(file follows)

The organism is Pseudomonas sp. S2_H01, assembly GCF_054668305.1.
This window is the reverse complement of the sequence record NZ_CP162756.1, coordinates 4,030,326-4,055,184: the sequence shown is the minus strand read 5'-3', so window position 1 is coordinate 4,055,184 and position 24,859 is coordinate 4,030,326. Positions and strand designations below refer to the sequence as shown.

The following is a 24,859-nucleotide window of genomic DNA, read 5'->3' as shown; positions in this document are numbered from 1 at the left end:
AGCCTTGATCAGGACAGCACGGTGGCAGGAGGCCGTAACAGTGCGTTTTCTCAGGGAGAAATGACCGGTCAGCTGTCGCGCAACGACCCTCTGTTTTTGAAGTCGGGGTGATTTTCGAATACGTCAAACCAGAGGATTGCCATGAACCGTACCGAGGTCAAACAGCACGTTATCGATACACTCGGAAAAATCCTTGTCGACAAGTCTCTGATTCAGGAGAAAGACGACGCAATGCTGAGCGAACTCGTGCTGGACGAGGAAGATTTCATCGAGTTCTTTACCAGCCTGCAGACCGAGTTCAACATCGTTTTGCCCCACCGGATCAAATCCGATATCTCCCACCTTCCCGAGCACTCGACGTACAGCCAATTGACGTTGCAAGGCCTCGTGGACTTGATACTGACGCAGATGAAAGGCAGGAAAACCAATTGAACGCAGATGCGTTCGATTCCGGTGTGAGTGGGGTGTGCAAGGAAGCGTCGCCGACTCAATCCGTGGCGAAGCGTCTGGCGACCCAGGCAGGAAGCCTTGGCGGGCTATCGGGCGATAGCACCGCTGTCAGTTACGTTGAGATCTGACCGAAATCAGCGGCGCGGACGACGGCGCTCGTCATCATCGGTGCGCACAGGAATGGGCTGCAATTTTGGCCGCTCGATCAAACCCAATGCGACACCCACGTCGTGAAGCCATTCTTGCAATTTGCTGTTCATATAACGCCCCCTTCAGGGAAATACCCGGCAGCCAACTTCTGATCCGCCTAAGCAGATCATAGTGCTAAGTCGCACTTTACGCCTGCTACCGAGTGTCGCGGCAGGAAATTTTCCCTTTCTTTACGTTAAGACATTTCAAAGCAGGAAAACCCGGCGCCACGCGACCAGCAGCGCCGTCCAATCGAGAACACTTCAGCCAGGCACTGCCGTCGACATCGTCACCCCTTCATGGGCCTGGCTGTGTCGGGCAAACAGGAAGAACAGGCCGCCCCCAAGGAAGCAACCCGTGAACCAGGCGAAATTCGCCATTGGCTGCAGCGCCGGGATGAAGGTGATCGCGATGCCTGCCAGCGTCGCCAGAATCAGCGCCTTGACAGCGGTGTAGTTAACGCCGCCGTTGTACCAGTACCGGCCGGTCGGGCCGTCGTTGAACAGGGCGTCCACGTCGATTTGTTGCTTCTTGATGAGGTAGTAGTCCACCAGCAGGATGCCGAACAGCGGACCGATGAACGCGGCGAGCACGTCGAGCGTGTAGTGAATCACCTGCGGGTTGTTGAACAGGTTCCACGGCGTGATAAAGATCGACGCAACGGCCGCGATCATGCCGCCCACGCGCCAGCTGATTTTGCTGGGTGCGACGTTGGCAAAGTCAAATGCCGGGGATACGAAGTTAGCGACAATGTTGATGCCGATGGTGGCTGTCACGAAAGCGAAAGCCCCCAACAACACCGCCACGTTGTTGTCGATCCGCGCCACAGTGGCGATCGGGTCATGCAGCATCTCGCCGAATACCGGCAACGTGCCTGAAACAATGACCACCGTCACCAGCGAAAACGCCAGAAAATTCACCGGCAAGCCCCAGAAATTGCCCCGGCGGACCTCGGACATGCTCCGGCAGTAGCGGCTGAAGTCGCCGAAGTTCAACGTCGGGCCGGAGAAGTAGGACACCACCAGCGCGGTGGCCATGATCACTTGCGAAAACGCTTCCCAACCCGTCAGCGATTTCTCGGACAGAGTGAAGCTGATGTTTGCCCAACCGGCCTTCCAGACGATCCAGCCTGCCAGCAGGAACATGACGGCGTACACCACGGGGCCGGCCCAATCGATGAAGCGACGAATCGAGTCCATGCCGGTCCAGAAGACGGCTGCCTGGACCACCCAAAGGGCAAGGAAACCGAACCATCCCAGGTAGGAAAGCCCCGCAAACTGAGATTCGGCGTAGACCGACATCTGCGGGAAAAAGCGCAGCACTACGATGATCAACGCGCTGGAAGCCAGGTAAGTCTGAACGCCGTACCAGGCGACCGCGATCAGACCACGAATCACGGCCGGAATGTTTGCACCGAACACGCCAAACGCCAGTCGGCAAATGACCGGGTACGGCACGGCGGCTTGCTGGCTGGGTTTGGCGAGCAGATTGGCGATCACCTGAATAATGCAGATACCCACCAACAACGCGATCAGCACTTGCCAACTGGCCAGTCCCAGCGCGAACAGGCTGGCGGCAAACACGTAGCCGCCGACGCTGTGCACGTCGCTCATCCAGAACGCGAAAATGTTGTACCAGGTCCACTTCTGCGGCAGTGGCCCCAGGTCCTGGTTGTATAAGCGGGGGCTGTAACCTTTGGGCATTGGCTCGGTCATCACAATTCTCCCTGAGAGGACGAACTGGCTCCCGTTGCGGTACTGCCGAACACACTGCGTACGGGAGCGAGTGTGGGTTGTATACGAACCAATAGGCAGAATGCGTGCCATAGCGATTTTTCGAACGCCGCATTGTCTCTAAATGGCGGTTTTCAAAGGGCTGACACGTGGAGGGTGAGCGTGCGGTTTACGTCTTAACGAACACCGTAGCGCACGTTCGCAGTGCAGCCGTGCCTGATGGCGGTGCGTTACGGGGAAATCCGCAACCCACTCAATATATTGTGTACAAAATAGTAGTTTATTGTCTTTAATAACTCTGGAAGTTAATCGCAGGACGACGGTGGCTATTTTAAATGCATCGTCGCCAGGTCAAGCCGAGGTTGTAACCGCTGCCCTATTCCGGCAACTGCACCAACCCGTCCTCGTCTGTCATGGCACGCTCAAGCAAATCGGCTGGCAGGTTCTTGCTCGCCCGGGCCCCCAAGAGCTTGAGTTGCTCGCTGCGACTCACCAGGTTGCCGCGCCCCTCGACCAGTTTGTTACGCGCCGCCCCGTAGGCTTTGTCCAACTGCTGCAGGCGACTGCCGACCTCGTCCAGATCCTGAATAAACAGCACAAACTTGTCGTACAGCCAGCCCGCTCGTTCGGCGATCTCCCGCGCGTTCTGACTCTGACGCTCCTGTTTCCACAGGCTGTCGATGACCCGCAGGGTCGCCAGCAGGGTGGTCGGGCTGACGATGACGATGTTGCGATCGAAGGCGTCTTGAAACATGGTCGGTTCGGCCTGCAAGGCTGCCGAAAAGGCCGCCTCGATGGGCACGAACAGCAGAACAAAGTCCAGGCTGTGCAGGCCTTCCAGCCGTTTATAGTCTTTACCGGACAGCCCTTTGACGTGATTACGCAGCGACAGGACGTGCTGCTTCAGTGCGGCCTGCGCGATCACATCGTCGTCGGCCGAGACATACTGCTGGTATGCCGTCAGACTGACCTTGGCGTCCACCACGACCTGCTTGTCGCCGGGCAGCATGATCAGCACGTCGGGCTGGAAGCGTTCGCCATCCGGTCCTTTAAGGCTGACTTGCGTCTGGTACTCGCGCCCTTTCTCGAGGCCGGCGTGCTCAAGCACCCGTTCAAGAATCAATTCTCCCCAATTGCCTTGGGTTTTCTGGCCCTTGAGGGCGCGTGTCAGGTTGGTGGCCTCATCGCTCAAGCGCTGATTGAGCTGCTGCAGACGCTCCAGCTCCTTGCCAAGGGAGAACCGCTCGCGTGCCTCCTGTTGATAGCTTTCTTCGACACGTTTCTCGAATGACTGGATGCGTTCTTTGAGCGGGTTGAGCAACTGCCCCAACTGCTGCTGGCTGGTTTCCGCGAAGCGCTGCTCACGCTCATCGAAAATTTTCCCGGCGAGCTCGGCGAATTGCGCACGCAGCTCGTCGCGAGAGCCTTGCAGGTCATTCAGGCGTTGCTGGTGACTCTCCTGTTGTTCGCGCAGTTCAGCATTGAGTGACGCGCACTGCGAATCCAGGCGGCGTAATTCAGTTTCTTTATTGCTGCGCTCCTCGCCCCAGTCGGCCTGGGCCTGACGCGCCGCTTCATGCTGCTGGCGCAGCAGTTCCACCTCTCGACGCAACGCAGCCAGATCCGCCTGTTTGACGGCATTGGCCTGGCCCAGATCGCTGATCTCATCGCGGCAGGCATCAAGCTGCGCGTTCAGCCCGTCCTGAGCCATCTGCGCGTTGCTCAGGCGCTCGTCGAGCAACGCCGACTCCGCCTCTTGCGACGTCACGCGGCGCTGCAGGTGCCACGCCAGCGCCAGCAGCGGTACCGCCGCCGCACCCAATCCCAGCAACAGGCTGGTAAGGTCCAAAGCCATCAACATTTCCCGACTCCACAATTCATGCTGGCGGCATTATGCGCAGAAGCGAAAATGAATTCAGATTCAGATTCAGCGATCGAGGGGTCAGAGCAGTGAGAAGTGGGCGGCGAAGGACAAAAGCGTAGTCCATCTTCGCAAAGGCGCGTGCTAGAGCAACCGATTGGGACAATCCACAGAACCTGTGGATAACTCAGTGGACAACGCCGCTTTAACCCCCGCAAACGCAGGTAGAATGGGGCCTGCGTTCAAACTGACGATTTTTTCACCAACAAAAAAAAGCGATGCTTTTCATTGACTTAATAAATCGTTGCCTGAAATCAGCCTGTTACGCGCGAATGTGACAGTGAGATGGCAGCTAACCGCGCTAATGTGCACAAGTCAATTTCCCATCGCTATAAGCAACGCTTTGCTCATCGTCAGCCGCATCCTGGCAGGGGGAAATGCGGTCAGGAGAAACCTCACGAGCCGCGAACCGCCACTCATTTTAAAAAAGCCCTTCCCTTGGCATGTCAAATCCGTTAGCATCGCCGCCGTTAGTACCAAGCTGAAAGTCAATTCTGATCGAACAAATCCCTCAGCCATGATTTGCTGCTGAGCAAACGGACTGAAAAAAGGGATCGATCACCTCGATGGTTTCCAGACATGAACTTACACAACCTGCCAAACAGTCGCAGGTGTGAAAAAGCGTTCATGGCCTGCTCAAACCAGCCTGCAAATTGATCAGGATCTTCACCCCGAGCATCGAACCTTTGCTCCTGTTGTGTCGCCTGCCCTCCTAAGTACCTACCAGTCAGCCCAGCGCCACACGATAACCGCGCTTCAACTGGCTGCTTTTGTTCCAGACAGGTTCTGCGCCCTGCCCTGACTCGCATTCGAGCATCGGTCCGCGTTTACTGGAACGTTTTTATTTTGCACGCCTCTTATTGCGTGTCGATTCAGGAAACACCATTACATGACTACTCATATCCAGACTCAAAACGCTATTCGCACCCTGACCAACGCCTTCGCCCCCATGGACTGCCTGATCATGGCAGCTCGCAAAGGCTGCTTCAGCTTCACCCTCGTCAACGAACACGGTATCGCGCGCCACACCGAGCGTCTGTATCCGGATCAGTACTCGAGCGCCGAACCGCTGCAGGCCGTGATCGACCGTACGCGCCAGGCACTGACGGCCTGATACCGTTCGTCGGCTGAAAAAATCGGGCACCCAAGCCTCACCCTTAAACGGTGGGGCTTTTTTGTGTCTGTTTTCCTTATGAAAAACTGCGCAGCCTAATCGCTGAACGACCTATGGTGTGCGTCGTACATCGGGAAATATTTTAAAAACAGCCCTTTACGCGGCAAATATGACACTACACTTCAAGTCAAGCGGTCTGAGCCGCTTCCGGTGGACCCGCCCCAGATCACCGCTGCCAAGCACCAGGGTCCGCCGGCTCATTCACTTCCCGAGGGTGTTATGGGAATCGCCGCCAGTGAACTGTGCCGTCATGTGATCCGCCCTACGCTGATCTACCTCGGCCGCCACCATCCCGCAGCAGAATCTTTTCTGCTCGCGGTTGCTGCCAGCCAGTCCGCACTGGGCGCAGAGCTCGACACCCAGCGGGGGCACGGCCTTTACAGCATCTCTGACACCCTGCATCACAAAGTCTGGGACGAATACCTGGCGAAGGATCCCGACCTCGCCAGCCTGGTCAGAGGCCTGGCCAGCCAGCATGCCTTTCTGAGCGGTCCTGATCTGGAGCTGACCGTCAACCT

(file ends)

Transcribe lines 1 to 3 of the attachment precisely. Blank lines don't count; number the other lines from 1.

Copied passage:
The organism is Pseudomonas sp. S2_H01, assembly GCF_054668305.1.
This window is the reverse complement of the sequence record NZ_CP162756.1, coordinates 4,030,326-4,055,184: the sequence shown is the minus strand read 5'-3', so window position 1 is coordinate 4,055,184 and position 24,859 is coordinate 4,030,326. Positions and strand designations below refer to the sequence as shown.

The following is a 24,859-nucleotide window of genomic DNA, read 5'->3' as shown; positions in this document are numbered from 1 at the left end: